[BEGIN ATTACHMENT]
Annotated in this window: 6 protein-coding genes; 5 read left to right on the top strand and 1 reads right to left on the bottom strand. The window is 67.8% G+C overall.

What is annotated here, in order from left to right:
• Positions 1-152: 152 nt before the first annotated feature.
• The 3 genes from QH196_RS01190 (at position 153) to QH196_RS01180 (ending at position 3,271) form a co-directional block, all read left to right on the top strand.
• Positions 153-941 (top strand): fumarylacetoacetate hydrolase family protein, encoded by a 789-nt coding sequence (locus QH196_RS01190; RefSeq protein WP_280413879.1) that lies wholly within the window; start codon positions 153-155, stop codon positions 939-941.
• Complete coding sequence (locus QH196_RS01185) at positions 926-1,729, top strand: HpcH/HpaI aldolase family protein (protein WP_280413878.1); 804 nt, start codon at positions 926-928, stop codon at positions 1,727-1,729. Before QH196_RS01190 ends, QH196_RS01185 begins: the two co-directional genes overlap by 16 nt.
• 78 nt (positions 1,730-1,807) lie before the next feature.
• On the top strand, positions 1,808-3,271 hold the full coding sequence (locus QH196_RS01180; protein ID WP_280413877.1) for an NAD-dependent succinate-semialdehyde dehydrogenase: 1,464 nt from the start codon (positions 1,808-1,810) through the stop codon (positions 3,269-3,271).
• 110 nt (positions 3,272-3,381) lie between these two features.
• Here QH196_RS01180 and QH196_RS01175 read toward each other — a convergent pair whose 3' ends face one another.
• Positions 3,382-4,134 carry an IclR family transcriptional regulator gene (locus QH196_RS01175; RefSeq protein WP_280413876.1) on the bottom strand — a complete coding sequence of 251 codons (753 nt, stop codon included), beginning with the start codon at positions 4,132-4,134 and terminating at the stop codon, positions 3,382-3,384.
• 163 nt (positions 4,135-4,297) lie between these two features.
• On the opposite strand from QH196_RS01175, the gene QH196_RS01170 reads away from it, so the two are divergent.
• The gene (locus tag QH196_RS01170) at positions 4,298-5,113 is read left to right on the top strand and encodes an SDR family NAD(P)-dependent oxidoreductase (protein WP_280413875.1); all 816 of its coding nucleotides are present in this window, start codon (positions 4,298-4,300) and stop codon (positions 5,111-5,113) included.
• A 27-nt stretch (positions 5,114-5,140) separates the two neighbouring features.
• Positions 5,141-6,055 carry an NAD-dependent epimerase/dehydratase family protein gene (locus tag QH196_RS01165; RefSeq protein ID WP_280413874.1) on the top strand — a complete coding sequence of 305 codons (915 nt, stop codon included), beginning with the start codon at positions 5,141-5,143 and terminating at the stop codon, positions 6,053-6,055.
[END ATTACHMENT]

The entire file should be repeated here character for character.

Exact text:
Annotated in this window: 6 protein-coding genes; 5 read left to right on the top strand and 1 reads right to left on the bottom strand. The window is 67.8% G+C overall.

What is annotated here, in order from left to right:
• Positions 1-152: 152 nt before the first annotated feature.
• The 3 genes from QH196_RS01190 (at position 153) to QH196_RS01180 (ending at position 3,271) form a co-directional block, all read left to right on the top strand.
• Positions 153-941 (top strand): fumarylacetoacetate hydrolase family protein, encoded by a 789-nt coding sequence (locus QH196_RS01190; RefSeq protein WP_280413879.1) that lies wholly within the window; start codon positions 153-155, stop codon positions 939-941.
• Complete coding sequence (locus QH196_RS01185) at positions 926-1,729, top strand: HpcH/HpaI aldolase family protein (protein WP_280413878.1); 804 nt, start codon at positions 926-928, stop codon at positions 1,727-1,729. Before QH196_RS01190 ends, QH196_RS01185 begins: the two co-directional genes overlap by 16 nt.
• 78 nt (positions 1,730-1,807) lie before the next feature.
• On the top strand, positions 1,808-3,271 hold the full coding sequence (locus QH196_RS01180; protein ID WP_280413877.1) for an NAD-dependent succinate-semialdehyde dehydrogenase: 1,464 nt from the start codon (positions 1,808-1,810) through the stop codon (positions 3,269-3,271).
• 110 nt (positions 3,272-3,381) lie between these two features.
• Here QH196_RS01180 and QH196_RS01175 read toward each other — a convergent pair whose 3' ends face one another.
• Positions 3,382-4,134 carry an IclR family transcriptional regulator gene (locus QH196_RS01175; RefSeq protein WP_280413876.1) on the bottom strand — a complete coding sequence of 251 codons (753 nt, stop codon included), beginning with the start codon at positions 4,132-4,134 and terminating at the stop codon, positions 3,382-3,384.
• 163 nt (positions 4,135-4,297) lie between these two features.
• On the opposite strand from QH196_RS01175, the gene QH196_RS01170 reads away from it, so the two are divergent.
• The gene (locus tag QH196_RS01170) at positions 4,298-5,113 is read left to right on the top strand and encodes an SDR family NAD(P)-dependent oxidoreductase (protein WP_280413875.1); all 816 of its coding nucleotides are present in this window, start codon (positions 4,298-4,300) and stop codon (positions 5,111-5,113) included.
• A 27-nt stretch (positions 5,114-5,140) separates the two neighbouring features.
• Positions 5,141-6,055 carry an NAD-dependent epimerase/dehydratase family protein gene (locus tag QH196_RS01165; RefSeq protein ID WP_280413874.1) on the top strand — a complete coding sequence of 305 codons (915 nt, stop codon included), beginning with the start codon at positions 5,141-5,143 and terminating at the stop codon, positions 6,053-6,055.